Disturbance

n(t)

y(t)

u(t)

the value of the output of a system. If a disturbance is

generated within the system, it is called internal, while an

external disturbance is generated outside the system and is

an input.

Trimester 2,

2016/2017

Chapter 1

14

Definitions:

Control system

forming a system configuration that will provide a desired

system response.

Describes cause-effect relationship.

Process to be controlled

Trimester 2,

2016/2017

Chapter 1

15

Definitions:

Plant, Process

of machine parts functioning together, the purpose of

which is to perform a particular operation. In this course,

we shall call any physical object to be controlled (such as

a mechanical device, a heating furnace, a chemical

reactor, or a spacecraft) a plant.

A process is an artificial or voluntary, progressively

continuing operation that consists of a series of controlled

actions or movements systematically directed toward a

particular result or end. In this course we shall call any

operation to be controlled a process. Examples are

chemical, economic, and biological processes.

Trimester 2,

2016/2017

Chapter 1

16

Open loop systems

Di st ur bance

( Noi se)

I nput r ( t )

Ref er ence

desi r ed out put

uk

Cont r ol l er

uact

Act uat or

Cont r ol

si gnal

Pr ocess

Out put c( t )

( act ual out put )

Act uat i ng

si gnal

Fi g. 1. 10

device to control the process directly without

using feedback.

Advantages: simple, cheap

Disadvantage: no error rejections

Example: electric water heater.

Trimester 2,

2016/2017

Chapter 1

17

Definitions:

Manipulated Variable

is measured and controlled.

The control signal or manipulated variable is the

quantity or condition that is varied by the controller so as to

affect the value of the controlled variable.

Normally, the controlled variable is the output of the

system. Control means measuring the value of the

controlled variable of the system and applying the control

signal to the system to correct or limit deviation of the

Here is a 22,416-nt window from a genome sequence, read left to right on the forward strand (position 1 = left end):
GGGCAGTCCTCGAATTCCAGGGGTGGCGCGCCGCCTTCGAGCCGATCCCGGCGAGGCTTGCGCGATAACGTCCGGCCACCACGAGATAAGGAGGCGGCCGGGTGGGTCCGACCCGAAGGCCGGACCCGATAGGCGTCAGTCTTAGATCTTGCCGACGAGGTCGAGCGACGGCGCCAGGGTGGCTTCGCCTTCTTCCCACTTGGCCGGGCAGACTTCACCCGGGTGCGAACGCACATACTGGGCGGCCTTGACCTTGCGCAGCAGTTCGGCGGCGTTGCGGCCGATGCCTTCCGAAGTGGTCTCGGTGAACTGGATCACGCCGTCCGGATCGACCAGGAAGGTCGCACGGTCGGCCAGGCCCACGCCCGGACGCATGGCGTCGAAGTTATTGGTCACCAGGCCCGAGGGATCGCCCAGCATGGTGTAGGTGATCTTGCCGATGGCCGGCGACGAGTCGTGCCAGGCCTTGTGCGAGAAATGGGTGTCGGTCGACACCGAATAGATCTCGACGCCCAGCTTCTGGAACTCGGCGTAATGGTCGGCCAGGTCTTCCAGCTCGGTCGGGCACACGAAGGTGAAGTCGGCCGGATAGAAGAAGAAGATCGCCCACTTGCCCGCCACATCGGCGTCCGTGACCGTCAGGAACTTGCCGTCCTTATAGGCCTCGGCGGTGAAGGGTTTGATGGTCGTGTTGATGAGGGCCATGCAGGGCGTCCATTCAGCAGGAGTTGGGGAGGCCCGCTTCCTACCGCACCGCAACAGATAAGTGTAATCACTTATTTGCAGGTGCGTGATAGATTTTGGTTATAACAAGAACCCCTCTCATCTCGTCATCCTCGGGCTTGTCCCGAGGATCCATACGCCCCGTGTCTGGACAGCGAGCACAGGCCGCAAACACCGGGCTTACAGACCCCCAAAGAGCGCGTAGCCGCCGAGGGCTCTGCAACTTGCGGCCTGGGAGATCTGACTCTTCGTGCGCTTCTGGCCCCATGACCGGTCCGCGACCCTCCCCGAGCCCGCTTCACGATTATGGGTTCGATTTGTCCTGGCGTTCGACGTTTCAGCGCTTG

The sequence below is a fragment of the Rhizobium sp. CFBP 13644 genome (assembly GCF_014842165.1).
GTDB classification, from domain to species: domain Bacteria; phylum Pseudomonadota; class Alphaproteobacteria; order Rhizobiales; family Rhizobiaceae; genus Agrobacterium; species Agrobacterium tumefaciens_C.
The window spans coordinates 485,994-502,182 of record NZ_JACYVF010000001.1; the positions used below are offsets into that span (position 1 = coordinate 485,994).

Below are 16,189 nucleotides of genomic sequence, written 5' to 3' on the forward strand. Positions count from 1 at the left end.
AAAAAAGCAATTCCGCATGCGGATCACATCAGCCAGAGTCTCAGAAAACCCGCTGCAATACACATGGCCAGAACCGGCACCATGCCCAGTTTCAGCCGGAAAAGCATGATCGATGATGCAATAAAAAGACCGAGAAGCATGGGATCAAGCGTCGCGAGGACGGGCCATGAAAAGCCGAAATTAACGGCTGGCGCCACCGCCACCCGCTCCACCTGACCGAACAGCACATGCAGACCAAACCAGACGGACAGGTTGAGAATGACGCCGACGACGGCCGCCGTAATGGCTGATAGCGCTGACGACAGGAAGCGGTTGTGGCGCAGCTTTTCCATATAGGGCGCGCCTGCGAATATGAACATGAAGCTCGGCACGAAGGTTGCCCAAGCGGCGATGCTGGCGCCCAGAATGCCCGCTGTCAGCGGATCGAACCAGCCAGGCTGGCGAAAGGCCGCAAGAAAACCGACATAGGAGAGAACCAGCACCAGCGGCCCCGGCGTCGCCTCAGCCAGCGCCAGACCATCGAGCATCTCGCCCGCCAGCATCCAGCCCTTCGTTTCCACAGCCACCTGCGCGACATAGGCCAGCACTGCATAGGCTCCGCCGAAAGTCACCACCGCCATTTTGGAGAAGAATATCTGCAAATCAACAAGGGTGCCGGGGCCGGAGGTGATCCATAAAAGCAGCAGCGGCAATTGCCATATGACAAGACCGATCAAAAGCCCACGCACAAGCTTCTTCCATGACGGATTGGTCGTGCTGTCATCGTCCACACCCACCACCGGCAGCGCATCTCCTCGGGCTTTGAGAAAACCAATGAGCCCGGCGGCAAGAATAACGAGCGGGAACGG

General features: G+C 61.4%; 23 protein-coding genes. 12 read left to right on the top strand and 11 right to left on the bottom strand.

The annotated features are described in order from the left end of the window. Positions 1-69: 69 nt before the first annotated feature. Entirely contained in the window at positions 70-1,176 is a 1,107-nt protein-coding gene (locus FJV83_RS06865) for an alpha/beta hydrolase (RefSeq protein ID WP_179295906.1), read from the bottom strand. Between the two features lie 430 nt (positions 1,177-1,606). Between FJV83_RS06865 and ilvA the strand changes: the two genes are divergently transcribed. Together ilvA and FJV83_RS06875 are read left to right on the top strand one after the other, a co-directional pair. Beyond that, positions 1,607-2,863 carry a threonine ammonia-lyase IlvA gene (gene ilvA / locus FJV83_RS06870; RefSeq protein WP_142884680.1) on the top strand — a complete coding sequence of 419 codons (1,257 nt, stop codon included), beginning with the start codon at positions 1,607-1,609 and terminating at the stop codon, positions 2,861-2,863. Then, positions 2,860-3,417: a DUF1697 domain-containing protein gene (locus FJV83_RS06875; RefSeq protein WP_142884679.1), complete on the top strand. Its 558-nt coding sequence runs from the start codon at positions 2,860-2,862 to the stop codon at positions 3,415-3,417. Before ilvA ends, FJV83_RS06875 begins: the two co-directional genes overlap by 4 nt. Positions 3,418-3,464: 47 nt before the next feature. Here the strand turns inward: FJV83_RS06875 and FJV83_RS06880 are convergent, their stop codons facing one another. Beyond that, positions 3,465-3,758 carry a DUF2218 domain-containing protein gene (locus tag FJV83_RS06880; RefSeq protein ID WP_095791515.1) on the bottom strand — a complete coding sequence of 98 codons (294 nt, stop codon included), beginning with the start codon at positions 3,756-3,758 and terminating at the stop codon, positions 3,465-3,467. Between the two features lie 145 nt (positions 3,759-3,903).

measured value from a desired value.

Trimester 2,

2016/2017

Chapter 1

18

Closed loop systems

Di st ur bance

( Noi se)

I nput r ( t )

Ref er ence

desi r ed out put

e( t ) =

r ( t ) - b( t )

Cont r ol l er

( +)

uk

uact

Act uat or

Cont r ol

si gnal

Pr ocess

Out put c( t )

( act ual out put )

Act uat i ng

si gnal

Feedback si gnal b( t )

measur ement

Fi g. 1. 11

A closed-loop control system uses

a measurement of the

output and feedback this signal to compare it with the

desired output (reference or command).

In general a system that is designed to control the output of a plant

must contain at least one sensor and controller

Advantage: can remove steady-state error (disturbance rejection)

Disadvantage: higher complexity and so more expensive

Example: a person steering an automobile

Trimester 2,

2016/2017

Chapter 1

19

Definitions:

Controller

A controller:

is a device for controlling a source of power in

which the output is required to be some function

of input,

is designed to fulfil some design objectives

Trimester 2,

2016/2017

Chapter 1

20

Definitions:

Feedback control

disturbances, tends to reduce the difference between the output of a

system and some reference input (desired value) and does so on the

basis of this difference. Here only unpredictable disturbances are so

specified, since predictable or known disturbances can always be

compensated for within the system.